As our children age, we notice. As our parents age, we notice. Sandwiched between 2 generations, it is often our own aging that escapes us. When our head is down, just getting through the day, week, month, or year, it is easy to let time slip past without much notice. Then, if you are anything like me, you have those moments that force you to look up (sometimes in front of the mirror) and ask, “When the heck did that happen?!”
Early this morning, Andy Rooney passed away. I had followed the news. I had heard he was in the hospital, complications after a surgery. The news of his hospitalization was not surprising; he was 92. I can’t say the news of his death was shocking; he was 92! However, news of his death forced me “to look up” this morning.
When I was growing up, Sunday programming brought us together in my house. I remember watching “60 Minutes” on CBS every Sunday evening as a family. In my later high school years and throughout college, “Sunday Morning” with Charles Kuralt started our morning with its familiar trumpet opening. (I think it’s a trumpet–if not, please let me know. My father, the saxophone player, would be horrified!) The day was “bookended” by programs that made us think, prompted discussions and, sometimes, even heated debates. Looking back, I could speculate my parents had a strategy; they wanted to raise children that were both informed and articulate. As a parent, I now realize that not every move we make has a grand strategy behind it. Truthfully, I think my parents just liked the programs and sharing them with their children was a perk. The perk, it turned out, was mine.
Those programs became a part of me; the times of discussion and debate with my mom and dad were pivotal in my development. Many times, my eyes were opened to a world I didn’t know existed. I learned how to speak my mind. I learned what was important to my parents, what made them smile, or angry, or sad. I learned the same of myself. And, I learned about Andy Rooney. Wry, dry, common-sense Andy Rooney. Even if I was in the depths of studying for exams, I left my work to hear Andy’s closing segment. Rarely, if ever, was I disappointed.
After I left my parents house, Sunday’s changed. I caught “Sunday Morning” on occasion. I saw “60 Minutes” if I had the TV on. I didn’t force myself to tune in regularly, but I always enjoyed both “if I happened to catch them.” This past fall, we began attending a new church. Sunday mornings changed again. The “hustle and bustle” of getting out the door slowed since the church is only minutes away and the service doesn’t start until 10. It was “chance” that I caught the sounds of the familiar trumpet announcing the start of “Sunday Morning” from the other room early one Sunday. I had been listening to the news while I cleaned the kitchen. I hadn’t yet turned off the TV. I stood as they previewed the segments, then I settled into my chair. And, for a moment, I was in my parent’s home once again.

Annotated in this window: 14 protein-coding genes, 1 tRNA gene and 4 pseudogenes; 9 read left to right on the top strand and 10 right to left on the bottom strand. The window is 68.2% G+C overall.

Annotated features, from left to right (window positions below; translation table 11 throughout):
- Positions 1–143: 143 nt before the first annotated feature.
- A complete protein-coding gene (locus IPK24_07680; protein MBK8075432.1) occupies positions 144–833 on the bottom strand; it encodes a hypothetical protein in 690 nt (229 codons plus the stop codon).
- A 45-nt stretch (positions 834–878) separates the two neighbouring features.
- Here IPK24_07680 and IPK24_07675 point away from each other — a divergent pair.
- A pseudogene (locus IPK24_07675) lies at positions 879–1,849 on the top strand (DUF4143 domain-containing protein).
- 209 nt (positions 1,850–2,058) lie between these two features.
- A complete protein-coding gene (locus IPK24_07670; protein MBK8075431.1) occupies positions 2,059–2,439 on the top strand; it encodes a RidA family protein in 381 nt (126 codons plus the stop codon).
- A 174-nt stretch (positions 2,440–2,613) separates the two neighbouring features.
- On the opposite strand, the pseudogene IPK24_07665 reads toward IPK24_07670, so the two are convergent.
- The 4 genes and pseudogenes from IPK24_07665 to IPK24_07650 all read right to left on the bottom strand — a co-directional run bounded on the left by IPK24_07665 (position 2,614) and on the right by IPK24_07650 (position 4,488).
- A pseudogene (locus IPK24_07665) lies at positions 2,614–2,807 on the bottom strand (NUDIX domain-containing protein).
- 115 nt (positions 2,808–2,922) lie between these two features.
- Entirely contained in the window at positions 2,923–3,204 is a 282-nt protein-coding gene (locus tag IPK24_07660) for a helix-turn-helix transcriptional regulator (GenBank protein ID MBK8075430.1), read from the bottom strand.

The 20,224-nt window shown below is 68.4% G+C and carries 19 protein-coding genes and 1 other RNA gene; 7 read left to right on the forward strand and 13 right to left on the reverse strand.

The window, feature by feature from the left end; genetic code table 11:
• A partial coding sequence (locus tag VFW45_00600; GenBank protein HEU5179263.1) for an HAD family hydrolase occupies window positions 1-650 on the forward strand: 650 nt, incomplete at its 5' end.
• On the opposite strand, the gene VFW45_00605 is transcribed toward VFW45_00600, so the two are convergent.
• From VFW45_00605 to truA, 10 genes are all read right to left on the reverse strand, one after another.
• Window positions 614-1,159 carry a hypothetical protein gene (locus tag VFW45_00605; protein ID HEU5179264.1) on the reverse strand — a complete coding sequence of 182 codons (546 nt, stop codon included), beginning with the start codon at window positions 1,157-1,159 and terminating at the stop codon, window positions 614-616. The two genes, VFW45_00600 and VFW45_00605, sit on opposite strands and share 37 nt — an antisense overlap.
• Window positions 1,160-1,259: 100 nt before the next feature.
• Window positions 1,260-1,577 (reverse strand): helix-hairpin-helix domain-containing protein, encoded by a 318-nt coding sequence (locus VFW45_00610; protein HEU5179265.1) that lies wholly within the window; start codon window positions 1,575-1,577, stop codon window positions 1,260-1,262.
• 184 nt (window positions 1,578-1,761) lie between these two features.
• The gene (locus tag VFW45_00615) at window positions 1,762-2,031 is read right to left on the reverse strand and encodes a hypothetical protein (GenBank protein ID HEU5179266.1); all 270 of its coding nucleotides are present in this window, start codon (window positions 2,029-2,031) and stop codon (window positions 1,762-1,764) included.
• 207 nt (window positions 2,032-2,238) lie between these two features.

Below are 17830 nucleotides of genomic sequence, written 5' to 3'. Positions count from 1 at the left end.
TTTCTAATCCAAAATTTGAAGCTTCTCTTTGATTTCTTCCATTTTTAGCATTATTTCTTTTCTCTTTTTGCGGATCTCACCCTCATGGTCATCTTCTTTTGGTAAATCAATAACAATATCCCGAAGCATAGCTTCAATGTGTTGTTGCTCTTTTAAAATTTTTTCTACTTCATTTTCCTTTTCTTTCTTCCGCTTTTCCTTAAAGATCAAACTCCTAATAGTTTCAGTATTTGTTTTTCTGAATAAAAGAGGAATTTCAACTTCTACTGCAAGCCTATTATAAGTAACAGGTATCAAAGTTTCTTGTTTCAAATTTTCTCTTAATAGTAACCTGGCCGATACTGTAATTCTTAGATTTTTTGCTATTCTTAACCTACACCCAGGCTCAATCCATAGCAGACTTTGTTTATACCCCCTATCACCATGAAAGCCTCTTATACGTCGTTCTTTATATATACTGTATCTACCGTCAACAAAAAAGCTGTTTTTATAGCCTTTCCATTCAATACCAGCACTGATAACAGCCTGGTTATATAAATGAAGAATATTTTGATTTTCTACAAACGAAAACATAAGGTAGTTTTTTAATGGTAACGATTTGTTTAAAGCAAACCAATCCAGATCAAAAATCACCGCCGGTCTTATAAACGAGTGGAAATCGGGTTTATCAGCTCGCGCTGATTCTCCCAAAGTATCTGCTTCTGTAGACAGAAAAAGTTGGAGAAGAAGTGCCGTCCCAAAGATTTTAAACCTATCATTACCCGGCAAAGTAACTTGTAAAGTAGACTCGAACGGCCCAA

That morning led me to share with my girls a piece of my past–a piece of me. I tuned into “60 Minutes” that night. We had watched it in the past, but rarely with intent. It was more a “leave it there until __________ starts.” My family knew, though didn’t always understand, that I liked the program, in particular Andy–“My boy” as I called him. (“Mom, your boy is on,” my girls would call. I know it was something I heard growing up. I wish I could remember which of my parents called Andy theirs.) Though they didn’t always get Andy’s “logic”, they were sharing a part of me–and their grandparents–when we watched together. A few weeks ago, we watched Andy’s final airing as a family. Though he said he would be back on occasion, I knew it wouldn’t be the same. I watched as they played clips from years past and I wondered how so many years had passed while my head was down.
When my girls were little, we read Goodnight, Moon so often we could “read” the book without looking at the words. At some point, the book was placed back on the shelf and stayed there. Time had passed. My girls had grown. Now, it is only brought out when my girlfriend’s little one comes to play, and I wonder “When the heck did that happen?” A chapter closed, while my head was down.
This morning, when Andy Rooney passed, another chapter closed. And, I was sad. I was sad that Andy’s acerbic wit wouldn’t be there as my girls grew up. I was sad his familiar voice would no longer draw me away from whatever I was doing to watch, to bond with my children and my parents. I was sad that chapter had closed.
This morning, I read the coverage and watched the segments online. I marveled at his career. I marveled at the past that came flooding back to me. It was like flipping through an anniversary edition of “LIFE” magazine. “You have earned it, Andy,” I thought, “Wow! What a life! I hope you took the time to look up.”
Good night, Andy.